Jonah Ray Rodrigues (white man, glasses, dark hair), Felicia Day (white woman, red hair), and London Hughes (Black woman, long, curly blonde hair) speak onstage during The "Third Eye" Panel at San Diego Comic-Con at Hilton San Diego Bayfront on July 20, 2023 in San Diego, California.

Felicia Day Brings Audible Drama ‘Third Eye’ to SDCC While ‘On Double Strike’

Felicia Day is a Comic-Con staple, making her name thanks to DIY productions that strike a chord with fans who share her geeky passions. This year, she arrived at SDCC to promote her latest project in a new medium for her: the audio drama.

Recommended Videos

Day has created and stars in a new Audible narrative series called Third Eye, in which she plays Laurel, “a ‘Chosen One’ wizard still grappling with the fallout of failing a decade earlier in her fight with the ultimate evil.” Directed by writer/comedian Jonah Ray, Third Eye boasts an awesome cast that includes Sean Astin, London Hughes, Wil Wheaton, and Neil Gaiman as The Narrator.

In general, I find it difficult to get into narrative audio. For me, they’re harder to focus on than, say, non-fiction podcasts. That’s why I was so pleasantly surprised that I was immediately drawn into Third Eye‘s first episode by Day’s sharp writing, and the cast’s nuanced and hilarious performances. If that first episode is anything to go on, this series is going to be a must-listen for anyone who loves comedy and/or the fantasy genre.

I got to speak with Day about the series, and she immediately addressed how weird it was to be at SDCC when she really wanted to be on a picket line. “It’s been a very interesting Con,” she said. “I’m on double-strike, so I’m here really in a very narrow pocket to support this audio project, which is allowed through the strike, but my heart is on the strike line with my fellow actors and writers.”

If Hollywood won’t tell your stories, tell them elsewhere!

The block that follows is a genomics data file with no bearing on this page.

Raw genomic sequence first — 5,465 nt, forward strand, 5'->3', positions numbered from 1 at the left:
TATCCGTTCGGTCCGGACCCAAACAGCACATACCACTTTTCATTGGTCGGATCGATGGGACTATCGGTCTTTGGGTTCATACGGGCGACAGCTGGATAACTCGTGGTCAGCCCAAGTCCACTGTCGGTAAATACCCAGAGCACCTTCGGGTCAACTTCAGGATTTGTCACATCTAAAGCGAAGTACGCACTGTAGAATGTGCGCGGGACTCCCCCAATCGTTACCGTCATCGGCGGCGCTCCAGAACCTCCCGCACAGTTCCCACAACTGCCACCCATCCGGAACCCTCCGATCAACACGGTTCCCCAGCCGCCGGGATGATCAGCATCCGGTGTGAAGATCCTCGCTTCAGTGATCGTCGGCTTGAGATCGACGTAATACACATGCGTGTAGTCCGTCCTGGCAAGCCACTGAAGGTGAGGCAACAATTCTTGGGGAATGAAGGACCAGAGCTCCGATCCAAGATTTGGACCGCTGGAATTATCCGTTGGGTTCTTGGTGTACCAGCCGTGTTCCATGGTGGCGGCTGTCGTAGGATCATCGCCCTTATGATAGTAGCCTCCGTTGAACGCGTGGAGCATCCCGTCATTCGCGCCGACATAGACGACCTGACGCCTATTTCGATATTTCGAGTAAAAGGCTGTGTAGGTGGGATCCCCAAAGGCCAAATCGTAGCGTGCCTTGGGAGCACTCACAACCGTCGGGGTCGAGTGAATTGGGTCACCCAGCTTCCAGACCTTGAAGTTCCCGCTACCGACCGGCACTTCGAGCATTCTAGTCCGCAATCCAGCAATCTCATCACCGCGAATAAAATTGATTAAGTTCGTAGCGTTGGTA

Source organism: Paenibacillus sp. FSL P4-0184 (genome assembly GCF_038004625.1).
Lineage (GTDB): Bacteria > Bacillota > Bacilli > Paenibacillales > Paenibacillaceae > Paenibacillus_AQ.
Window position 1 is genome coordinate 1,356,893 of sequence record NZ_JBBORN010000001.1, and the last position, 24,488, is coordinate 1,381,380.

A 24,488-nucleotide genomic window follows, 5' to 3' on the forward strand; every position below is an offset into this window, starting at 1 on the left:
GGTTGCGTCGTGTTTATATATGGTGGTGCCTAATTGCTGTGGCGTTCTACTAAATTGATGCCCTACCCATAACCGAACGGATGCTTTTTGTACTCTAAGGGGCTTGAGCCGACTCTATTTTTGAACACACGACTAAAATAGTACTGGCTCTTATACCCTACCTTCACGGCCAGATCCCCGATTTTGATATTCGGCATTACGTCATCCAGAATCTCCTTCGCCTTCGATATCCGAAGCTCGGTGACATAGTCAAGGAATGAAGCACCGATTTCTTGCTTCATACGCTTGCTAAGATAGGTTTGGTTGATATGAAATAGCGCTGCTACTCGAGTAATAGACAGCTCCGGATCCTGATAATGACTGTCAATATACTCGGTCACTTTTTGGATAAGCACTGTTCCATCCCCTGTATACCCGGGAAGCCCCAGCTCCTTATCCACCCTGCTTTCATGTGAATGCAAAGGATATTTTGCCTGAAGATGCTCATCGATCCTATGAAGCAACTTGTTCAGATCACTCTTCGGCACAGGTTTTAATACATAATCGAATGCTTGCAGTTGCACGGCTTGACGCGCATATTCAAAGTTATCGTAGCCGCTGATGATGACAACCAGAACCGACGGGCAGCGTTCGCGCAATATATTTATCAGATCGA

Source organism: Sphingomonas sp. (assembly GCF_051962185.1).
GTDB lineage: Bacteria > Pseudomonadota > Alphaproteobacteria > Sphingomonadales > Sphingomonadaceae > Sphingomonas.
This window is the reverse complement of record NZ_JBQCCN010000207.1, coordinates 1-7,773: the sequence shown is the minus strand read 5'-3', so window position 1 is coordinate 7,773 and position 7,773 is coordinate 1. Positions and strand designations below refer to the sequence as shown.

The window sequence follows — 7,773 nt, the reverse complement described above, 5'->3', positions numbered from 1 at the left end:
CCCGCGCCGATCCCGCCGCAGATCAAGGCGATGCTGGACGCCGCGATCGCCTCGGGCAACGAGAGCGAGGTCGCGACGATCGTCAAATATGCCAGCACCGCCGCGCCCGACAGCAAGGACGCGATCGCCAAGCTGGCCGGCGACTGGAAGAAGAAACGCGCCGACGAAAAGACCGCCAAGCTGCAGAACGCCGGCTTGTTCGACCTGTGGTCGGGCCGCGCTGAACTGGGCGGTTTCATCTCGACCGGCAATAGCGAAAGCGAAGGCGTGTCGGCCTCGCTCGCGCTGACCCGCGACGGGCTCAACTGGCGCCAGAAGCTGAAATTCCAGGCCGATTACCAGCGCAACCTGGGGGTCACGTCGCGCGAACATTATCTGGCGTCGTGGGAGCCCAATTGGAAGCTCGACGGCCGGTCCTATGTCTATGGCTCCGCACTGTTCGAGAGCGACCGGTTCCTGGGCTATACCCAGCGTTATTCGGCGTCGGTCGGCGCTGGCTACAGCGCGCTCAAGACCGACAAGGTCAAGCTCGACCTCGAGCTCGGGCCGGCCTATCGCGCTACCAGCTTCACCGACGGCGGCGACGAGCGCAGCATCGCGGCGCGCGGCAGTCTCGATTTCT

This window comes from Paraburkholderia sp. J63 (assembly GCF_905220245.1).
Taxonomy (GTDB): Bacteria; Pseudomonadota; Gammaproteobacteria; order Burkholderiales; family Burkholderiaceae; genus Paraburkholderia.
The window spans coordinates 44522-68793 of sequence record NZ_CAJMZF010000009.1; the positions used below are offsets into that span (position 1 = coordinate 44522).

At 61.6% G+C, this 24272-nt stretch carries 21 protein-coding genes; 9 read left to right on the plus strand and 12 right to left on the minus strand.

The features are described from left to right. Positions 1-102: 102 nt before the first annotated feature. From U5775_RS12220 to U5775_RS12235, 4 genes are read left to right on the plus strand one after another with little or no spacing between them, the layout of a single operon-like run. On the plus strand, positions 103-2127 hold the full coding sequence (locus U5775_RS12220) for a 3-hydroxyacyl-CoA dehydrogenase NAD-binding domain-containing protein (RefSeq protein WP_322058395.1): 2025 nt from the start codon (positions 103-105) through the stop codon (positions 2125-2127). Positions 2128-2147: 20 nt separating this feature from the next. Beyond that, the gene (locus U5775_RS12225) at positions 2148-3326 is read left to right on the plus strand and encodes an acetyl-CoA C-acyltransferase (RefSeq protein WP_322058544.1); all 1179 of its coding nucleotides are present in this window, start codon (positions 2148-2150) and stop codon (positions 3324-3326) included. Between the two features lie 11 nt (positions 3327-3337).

Generating over 400 pages of material, Third Eye took Day five years to write before she was able to fully produce it. The project “filled [her] COVID days with as much joy as [she] could get,” and she calls Third Eye “a love letter to everything that I love taking in: fantasy, comedy, adventure. It’s everything I love.”

But it wasn’t only a matter of time spent. Over the past few years, Day has had a frustrating experience with trying to tell her stories her way in Hollywood, which always brings her back to alternative platforms.

“I’ve pitched a lot,” she explained. “I’ve developed quite a bit of IP—of my own IP, of other people’s IP—it was not a great experience for me as a writer, because I just like making stuff and releasing it. So, this is an opportunity for me to tell a story about characters I love and be able to make it the way I wanted to make it.”

She doesn’t, however, see that as a come-down. If anything, “[Re: Third Eye] I believe this is the best version of what the project could be, because I don’t think the story the way I wanted to tell it would’ve ever made it through the Hollywood development project to make it this way.”

Why do the “Chosen Ones” always have to be kids?

The plight of the Child Prodigy has come up a lot in her work, having been a violin prodigy herself. That experience is reflected in Third Eye for sure. But I also noticed the fact that we’re getting to know Day’s ‘Chosen One’ character as an adult, which I think is an important subversion of the ‘Chosen One’ trope.

What if Harry Potter or Rey didn’t take their big, world-saving actions until they were in their 30s or 40s?